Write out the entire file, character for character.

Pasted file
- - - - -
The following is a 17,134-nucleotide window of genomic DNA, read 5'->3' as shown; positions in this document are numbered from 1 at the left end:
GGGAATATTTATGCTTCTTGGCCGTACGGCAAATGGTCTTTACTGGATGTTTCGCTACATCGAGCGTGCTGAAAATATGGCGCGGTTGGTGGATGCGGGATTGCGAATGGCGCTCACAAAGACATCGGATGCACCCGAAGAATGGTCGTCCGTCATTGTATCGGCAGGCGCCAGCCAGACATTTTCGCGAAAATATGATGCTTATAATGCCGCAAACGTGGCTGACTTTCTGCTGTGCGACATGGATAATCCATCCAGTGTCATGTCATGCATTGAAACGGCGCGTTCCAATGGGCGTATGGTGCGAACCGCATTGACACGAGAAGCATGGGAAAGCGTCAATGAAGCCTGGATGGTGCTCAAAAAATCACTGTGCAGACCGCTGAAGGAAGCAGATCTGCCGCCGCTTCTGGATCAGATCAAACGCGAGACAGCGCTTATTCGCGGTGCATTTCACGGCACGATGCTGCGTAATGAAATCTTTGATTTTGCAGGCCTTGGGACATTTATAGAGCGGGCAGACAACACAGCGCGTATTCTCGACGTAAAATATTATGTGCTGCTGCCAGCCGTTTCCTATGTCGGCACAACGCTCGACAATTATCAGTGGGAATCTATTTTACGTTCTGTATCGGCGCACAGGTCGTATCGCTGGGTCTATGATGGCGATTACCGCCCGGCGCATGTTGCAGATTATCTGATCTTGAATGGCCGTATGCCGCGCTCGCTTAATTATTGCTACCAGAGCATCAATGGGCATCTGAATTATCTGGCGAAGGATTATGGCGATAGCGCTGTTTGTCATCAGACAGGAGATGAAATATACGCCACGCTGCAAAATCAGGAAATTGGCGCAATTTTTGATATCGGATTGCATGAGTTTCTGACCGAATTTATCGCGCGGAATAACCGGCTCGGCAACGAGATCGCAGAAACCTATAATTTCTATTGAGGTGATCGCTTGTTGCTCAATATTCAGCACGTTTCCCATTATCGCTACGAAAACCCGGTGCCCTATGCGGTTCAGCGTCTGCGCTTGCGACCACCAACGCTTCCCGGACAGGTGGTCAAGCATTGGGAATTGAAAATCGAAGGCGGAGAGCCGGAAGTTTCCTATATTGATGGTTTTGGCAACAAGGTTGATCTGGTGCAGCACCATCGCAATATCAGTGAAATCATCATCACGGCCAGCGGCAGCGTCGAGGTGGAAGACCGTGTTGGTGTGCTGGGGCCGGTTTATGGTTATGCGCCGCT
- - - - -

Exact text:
The following is a 17,134-nucleotide window of genomic DNA, read 5'->3' as shown; positions in this document are numbered from 1 at the left end:
GGGAATATTTATGCTTCTTGGCCGTACGGCAAATGGTCTTTACTGGATGTTTCGCTACATCGAGCGTGCTGAAAATATGGCGCGGTTGGTGGATGCGGGATTGCGAATGGCGCTCACAAAGACATCGGATGCACCCGAAGAATGGTCGTCCGTCATTGTATCGGCAGGCGCCAGCCAGACATTTTCGCGAAAATATGATGCTTATAATGCCGCAAACGTGGCTGACTTTCTGCTGTGCGACATGGATAATCCATCCAGTGTCATGTCATGCATTGAAACGGCGCGTTCCAATGGGCGTATGGTGCGAACCGCATTGACACGAGAAGCATGGGAAAGCGTCAATGAAGCCTGGATGGTGCTCAAAAAATCACTGTGCAGACCGCTGAAGGAAGCAGATCTGCCGCCGCTTCTGGATCAGATCAAACGCGAGACAGCGCTTATTCGCGGTGCATTTCACGGCACGATGCTGCGTAATGAAATCTTTGATTTTGCAGGCCTTGGGACATTTATAGAGCGGGCAGACAACACAGCGCGTATTCTCGACGTAAAATATTATGTGCTGCTGCCAGCCGTTTCCTATGTCGGCACAACGCTCGACAATTATCAGTGGGAATCTATTTTACGTTCTGTATCGGCGCACAGGTCGTATCGCTGGGTCTATGATGGCGATTACCGCCCGGCGCATGTTGCAGATTATCTGATCTTGAATGGCCGTATGCCGCGCTCGCTTAATTATTGCTACCAGAGCATCAATGGGCATCTGAATTATCTGGCGAAGGATTATGGCGATAGCGCTGTTTGTCATCAGACAGGAGATGAAATATACGCCACGCTGCAAAATCAGGAAATTGGCGCAATTTTTGATATCGGATTGCATGAGTTTCTGACCGAATTTATCGCGCGGAATAACCGGCTCGGCAACGAGATCGCAGAAACCTATAATTTCTATTGAGGTGATCGCTTGTTGCTCAATATTCAGCACGTTTCCCATTATCGCTACGAAAACCCGGTGCCCTATGCGGTTCAGCGTCTGCGCTTGCGACCACCAACGCTTCCCGGACAGGTGGTCAAGCATTGGGAATTGAAAATCGAAGGCGGAGAGCCGGAAGTTTCCTATATTGATGGTTTTGGCAACAAGGTTGATCTGGTGCAGCACCATCGCAATATCAGTGAAATCATCATCACGGCCAGCGGCAGCGTCGAGGTGGAAGACCGTGTTGGTGTGCTGGGGCCGGTTTATGGTTATGCGCCGCT